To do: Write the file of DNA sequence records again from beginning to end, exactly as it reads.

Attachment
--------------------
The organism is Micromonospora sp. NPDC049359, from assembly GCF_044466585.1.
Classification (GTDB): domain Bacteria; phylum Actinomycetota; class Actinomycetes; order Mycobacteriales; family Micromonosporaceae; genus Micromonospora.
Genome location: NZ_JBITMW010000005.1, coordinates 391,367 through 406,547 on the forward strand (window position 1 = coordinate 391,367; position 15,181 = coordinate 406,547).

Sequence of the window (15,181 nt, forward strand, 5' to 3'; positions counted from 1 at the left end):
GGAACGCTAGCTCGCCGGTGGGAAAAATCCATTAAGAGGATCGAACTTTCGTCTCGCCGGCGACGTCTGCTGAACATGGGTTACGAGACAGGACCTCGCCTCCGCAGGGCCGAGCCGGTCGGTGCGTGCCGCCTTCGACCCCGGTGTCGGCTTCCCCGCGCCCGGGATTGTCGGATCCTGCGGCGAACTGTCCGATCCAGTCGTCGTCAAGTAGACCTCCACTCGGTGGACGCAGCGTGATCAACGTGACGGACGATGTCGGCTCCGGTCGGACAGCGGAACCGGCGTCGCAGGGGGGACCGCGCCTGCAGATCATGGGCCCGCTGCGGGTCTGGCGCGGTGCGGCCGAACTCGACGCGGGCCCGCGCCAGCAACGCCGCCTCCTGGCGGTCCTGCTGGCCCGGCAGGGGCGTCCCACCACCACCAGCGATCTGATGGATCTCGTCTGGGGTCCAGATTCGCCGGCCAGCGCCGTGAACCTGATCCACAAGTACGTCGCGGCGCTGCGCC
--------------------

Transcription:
The organism is Micromonospora sp. NPDC049359, from assembly GCF_044466585.1.
Classification (GTDB): domain Bacteria; phylum Actinomycetota; class Actinomycetes; order Mycobacteriales; family Micromonosporaceae; genus Micromonospora.
Genome location: NZ_JBITMW010000005.1, coordinates 391,367 through 406,547 on the forward strand (window position 1 = coordinate 391,367; position 15,181 = coordinate 406,547).

Sequence of the window (15,181 nt, forward strand, 5' to 3'; positions counted from 1 at the left end):
GGAACGCTAGCTCGCCGGTGGGAAAAATCCATTAAGAGGATCGAACTTTCGTCTCGCCGGCGACGTCTGCTGAACATGGGTTACGAGACAGGACCTCGCCTCCGCAGGGCCGAGCCGGTCGGTGCGTGCCGCCTTCGACCCCGGTGTCGGCTTCCCCGCGCCCGGGATTGTCGGATCCTGCGGCGAACTGTCCGATCCAGTCGTCGTCAAGTAGACCTCCACTCGGTGGACGCAGCGTGATCAACGTGACGGACGATGTCGGCTCCGGTCGGACAGCGGAACCGGCGTCGCAGGGGGGACCGCGCCTGCAGATCATGGGCCCGCTGCGGGTCTGGCGCGGTGCGGCCGAACTCGACGCGGGCCCGCGCCAGCAACGCCGCCTCCTGGCGGTCCTGCTGGCCCGGCAGGGGCGTCCCACCACCACCAGCGATCTGATGGATCTCGTCTGGGGTCCAGATTCGCCGGCCAGCGCCGTGAACCTGATCCACAAGTACGTCGCGGCGCTGCGCC